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UR increasing security around graduation as campus protests continue

A Palestinian flag is shown in the foreground with green and white camping tents and blue tent canopies spread on the Eastman Quad with Rush Rhees Library in the background on Day 14 of an pro-Palestinian encampment Tuesday, May 7, 2024.
Noelle E.C. Evans
A pro-Palestine encampment on the University of Rochester campus marked day 14 on Tuesday, May 7, 2024. This is Finals Week, and UR President Sarah Mangelsdorf wrote to the campus community last week that an agreement was reached to end the encampment by Monday. Graduation ceremonies are next weekend.

The University of Rochester will not cancel or alter its graduation ceremonies, a spokesperson said — but it is staffing up and taking added steps to head off potential disruptions amid ongoing campus unrest.

“We take emergency preparation seriously,” reads an updated FAQ the administration posted for graduate families and guests, “and this year that includes giving extra attention to preventing and responding to disruptive acts or protests during the ceremonies and events.”

Opposition to Israel’s actions in Gaza have sparked protests on dozens of college campuses nationwide. That recently led Columbia University and USC to scrap their main graduation ceremonies. The University of Michigan has told graduates to leave any banners and signs at home.

At UR, a pro-Palestinian encampment marked day 14 on Tuesday, despite an announcement by UR President Sarah Mangelsdorf that protesters had agreed to remove their tents by Monday.

Protest signs reading "Student Power" and "In our thousands, in our millions, we are all Palestinians," hang from a tree in the University of Rochester's Eastman Quadrangle on on Tuesday, May 7.
Noelle E.C. Evans
Protest signs reading "Student Power" and "In our thousands, in our millions, we are all Palestinians," hang from a tree in the University of Rochester's Eastman Quadrangle on on Tuesday, May 7.

The university’s commencement ceremony is next Friday, May 17, at Fauver Stadium with a food truck lunch and celebration to follow on the Wilson Quadrangle. The encampment is on the Eastman Quadrangle, a short distance away.

So far the administration has refused protesters demands to sever academic ties with Israeli institutions and build partnerships with Palestinian ones instead, call for an immediate and permanent ceasefire in Gaza, and lift all sanctions on student protestors.

Mangelsdorf signaled that UR would consider lifting sanctions if certain conditions were met, including an end of the encampment by Monday.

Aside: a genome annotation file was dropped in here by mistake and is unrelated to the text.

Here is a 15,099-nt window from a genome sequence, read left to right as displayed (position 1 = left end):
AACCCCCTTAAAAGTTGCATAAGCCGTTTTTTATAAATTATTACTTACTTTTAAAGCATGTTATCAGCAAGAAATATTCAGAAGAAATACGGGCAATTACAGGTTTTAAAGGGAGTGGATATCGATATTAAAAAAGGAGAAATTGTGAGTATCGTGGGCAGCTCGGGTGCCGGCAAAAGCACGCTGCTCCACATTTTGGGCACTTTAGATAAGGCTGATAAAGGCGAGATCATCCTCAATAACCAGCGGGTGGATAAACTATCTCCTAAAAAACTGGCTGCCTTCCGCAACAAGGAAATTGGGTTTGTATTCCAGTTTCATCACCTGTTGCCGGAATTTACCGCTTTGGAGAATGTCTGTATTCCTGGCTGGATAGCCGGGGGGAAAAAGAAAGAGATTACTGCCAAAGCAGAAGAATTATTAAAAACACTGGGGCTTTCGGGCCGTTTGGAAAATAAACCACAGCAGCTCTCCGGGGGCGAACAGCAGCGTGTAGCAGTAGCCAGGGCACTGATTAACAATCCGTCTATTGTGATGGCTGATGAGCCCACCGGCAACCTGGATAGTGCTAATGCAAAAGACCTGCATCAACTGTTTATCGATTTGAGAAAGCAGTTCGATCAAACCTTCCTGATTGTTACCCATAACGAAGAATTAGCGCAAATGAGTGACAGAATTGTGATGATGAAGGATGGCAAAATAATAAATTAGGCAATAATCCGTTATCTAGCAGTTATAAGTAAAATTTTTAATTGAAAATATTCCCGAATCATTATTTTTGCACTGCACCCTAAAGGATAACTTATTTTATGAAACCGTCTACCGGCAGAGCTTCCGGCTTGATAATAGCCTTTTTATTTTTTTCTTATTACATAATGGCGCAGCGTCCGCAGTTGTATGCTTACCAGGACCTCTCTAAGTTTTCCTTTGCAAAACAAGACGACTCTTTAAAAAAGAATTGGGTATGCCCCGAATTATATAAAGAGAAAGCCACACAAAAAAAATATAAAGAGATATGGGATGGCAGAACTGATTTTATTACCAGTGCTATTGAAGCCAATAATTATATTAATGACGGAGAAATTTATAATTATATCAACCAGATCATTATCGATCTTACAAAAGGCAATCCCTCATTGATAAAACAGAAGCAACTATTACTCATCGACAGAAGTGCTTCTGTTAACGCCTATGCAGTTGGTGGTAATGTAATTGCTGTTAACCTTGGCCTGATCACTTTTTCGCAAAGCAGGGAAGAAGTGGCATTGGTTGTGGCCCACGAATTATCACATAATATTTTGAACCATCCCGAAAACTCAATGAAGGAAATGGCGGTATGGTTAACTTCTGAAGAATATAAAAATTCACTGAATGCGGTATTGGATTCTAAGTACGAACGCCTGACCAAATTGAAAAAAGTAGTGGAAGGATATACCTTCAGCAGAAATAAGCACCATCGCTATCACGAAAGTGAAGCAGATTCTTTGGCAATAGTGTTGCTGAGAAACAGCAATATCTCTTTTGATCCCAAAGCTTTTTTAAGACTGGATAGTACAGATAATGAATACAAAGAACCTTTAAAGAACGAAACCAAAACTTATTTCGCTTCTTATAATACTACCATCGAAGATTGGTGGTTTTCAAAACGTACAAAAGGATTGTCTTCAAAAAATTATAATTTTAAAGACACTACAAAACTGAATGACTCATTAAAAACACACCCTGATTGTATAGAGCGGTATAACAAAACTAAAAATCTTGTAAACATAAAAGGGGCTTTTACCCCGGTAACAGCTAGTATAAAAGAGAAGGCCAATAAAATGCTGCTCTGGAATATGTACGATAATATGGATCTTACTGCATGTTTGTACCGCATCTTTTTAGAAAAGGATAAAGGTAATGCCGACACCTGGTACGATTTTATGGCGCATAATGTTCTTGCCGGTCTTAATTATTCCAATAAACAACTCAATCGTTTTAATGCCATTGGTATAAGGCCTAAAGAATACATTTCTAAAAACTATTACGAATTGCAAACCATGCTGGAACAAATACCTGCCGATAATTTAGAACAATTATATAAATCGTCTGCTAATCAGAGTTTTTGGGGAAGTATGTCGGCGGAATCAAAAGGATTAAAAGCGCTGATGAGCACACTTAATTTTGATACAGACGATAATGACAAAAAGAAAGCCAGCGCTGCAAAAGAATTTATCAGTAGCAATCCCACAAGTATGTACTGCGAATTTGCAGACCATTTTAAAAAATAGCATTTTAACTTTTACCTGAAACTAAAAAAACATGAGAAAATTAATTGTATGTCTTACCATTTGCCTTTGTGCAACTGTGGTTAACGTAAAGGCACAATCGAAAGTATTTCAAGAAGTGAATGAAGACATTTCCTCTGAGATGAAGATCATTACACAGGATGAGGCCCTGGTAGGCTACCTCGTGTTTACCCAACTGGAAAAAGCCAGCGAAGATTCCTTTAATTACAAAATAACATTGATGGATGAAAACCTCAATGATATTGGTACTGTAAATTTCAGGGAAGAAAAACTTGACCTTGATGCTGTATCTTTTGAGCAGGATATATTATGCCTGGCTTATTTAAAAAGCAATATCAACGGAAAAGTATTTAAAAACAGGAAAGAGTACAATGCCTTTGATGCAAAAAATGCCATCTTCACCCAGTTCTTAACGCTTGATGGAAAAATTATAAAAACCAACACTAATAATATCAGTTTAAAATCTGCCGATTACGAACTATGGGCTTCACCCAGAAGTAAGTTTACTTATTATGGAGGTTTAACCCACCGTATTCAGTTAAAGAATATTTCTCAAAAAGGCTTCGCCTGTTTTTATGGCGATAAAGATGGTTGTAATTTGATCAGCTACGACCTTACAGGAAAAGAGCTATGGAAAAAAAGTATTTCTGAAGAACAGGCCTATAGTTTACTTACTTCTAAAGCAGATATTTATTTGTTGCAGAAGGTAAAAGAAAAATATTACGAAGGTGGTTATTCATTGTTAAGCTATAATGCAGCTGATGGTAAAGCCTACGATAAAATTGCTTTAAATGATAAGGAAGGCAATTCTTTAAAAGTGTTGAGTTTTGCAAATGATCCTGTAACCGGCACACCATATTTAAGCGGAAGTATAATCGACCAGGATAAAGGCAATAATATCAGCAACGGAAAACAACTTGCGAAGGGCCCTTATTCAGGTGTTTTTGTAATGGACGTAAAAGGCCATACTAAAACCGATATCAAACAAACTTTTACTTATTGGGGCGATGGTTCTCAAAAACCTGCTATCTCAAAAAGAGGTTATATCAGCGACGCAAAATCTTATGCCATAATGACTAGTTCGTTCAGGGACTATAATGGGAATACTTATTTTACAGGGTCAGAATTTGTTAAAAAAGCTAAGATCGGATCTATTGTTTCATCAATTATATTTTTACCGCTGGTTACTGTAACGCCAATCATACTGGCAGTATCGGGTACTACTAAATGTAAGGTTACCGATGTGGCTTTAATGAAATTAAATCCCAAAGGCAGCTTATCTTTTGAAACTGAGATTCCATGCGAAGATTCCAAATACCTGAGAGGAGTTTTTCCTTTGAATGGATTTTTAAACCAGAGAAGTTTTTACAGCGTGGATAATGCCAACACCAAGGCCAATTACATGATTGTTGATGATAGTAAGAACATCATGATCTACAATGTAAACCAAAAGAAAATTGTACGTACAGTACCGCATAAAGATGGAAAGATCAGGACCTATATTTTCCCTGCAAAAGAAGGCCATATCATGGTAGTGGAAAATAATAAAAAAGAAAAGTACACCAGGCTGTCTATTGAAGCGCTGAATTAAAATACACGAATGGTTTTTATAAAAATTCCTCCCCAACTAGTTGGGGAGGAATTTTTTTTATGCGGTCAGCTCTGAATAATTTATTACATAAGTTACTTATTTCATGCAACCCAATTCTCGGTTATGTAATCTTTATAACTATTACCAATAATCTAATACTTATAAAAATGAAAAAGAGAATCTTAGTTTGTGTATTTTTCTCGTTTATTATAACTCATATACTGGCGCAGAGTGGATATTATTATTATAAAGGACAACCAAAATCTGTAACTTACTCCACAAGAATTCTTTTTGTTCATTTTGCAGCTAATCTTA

This is Finals Week at UR, after all, and protesters like second-year student Rebecca Santos are now balancing their activism and cramming for tests.

“And sort of like managing that expectation that I have for myself,” Santos said, “not only being a good student, but also just being a decent person — raising awareness, specifically about what's happening in Rafah in all of the constant bombing ... the people that are living in tents, you know, that's why we're living in tents, we're trying to show solidarity and raise awareness of what's going on.”

She added: "I feel motivated to do this, because I think it's important, in all instances, to stand with ... morality and humanity.”

Whether the encampment will continue through the graduation ceremonies is unclear.

“I think what we are doing is seeing how the university is responding to us, currently,” Santos said, “and sort of taking it day by day.”

Also unclear is whether graduating student protesters, particularly any facing sanctions over their actions, will be able to walk at commencement. A UR spokesperson did not provide an answer to that question Tuesday.

“We reserve the right to remove anyone who is disruptive or who fails to follow the admissions and safety protocols for the events,” reads the statement to parents at families.

Listen: Jewish perspectives on Gaza and antisemitism from WXXI's Connections

The university wrote in the statement that that it would be adding extra “crowd managers and safety personnel” for commencement events, as needed. A spokesperson later said those would consist of staffers and volunteers.

UR also has implemented safety measures including bag checks at graduation. And officials are planning for "emerging situations," saying attendees would be "given directions on how proceed for their own safety" via digital screens, verbal updates and its emergency text, phone and email notification system. A spokesperson did not answer whether the university has any information about or reason to expect planned actions to disrupt graduation ceremonies.

The plans were developed over the past several months, officials said – a point made seemingly to show this was not in reaction to the encampment.

Dozens of protesters — mostly students, with a few staff and faculty members — raised flags, banners and handmade signs in front of Wallis Hall while others staged a sit-in inside.

Brian Sharp is WXXI's investigations and enterprise editor. He also reports on business and development in the area. He has been covering Rochester since 2005. His journalism career spans nearly three decades.
Noelle E. C. Evans is WXXI's Murrow Award-winning Education reporter/producer.